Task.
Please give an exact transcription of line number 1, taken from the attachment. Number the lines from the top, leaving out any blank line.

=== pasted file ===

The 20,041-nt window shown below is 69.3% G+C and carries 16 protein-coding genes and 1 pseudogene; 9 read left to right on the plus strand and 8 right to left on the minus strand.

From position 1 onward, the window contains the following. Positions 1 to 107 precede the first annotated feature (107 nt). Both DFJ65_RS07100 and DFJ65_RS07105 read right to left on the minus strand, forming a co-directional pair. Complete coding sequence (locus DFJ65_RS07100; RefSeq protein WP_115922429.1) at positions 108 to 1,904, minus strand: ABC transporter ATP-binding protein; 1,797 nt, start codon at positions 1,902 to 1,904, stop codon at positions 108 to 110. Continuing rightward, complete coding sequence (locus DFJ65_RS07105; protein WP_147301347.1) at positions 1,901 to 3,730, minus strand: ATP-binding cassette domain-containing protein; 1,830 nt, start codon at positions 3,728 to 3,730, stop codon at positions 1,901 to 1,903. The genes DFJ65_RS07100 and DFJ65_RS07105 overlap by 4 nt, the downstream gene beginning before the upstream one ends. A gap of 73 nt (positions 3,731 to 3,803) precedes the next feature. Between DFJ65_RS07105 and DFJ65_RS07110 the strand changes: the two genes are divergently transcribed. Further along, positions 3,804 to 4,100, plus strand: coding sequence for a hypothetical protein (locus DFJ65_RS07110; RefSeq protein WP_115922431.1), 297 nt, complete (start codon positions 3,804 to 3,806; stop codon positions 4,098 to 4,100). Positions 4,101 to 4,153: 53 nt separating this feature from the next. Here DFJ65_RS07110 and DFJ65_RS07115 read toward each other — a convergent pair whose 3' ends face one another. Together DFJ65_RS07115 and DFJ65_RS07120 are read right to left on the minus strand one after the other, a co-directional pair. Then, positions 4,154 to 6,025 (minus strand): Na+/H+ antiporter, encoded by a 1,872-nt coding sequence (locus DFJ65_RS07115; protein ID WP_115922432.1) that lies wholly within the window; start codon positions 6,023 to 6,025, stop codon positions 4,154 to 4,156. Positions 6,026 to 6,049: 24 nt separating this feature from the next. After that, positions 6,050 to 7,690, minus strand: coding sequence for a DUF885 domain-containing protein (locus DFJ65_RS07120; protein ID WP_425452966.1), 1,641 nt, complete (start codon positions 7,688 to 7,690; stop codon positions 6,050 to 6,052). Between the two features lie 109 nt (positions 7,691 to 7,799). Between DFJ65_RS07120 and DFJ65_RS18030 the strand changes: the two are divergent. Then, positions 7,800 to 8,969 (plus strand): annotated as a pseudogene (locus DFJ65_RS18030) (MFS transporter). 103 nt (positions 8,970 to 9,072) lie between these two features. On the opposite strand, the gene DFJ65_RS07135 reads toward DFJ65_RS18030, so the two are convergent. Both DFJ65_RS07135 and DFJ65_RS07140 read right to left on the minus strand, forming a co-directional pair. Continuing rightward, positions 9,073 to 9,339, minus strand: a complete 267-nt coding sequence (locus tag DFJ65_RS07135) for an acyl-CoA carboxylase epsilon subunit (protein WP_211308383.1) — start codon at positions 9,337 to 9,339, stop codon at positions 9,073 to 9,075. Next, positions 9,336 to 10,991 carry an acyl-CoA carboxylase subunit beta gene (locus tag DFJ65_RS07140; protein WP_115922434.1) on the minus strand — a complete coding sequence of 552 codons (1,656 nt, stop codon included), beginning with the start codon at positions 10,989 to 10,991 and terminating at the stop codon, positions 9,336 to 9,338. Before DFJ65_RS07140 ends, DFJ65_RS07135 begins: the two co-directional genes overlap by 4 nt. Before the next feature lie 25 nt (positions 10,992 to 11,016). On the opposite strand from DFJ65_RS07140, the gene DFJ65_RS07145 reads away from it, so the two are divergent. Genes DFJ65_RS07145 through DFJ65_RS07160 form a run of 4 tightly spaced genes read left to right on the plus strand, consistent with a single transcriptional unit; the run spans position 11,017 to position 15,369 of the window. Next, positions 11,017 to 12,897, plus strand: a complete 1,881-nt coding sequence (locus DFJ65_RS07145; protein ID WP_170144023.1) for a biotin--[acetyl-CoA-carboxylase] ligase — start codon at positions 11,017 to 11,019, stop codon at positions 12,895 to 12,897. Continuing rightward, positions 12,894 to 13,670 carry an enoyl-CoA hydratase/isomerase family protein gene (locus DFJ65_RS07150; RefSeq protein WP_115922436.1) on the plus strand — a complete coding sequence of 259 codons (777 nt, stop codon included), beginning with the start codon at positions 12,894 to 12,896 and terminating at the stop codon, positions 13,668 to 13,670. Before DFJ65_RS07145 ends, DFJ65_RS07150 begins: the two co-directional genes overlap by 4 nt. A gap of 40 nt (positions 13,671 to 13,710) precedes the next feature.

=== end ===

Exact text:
The 20,041-nt window shown below is 69.3% G+C and carries 16 protein-coding genes and 1 pseudogene; 9 read left to right on the plus strand and 8 right to left on the minus strand.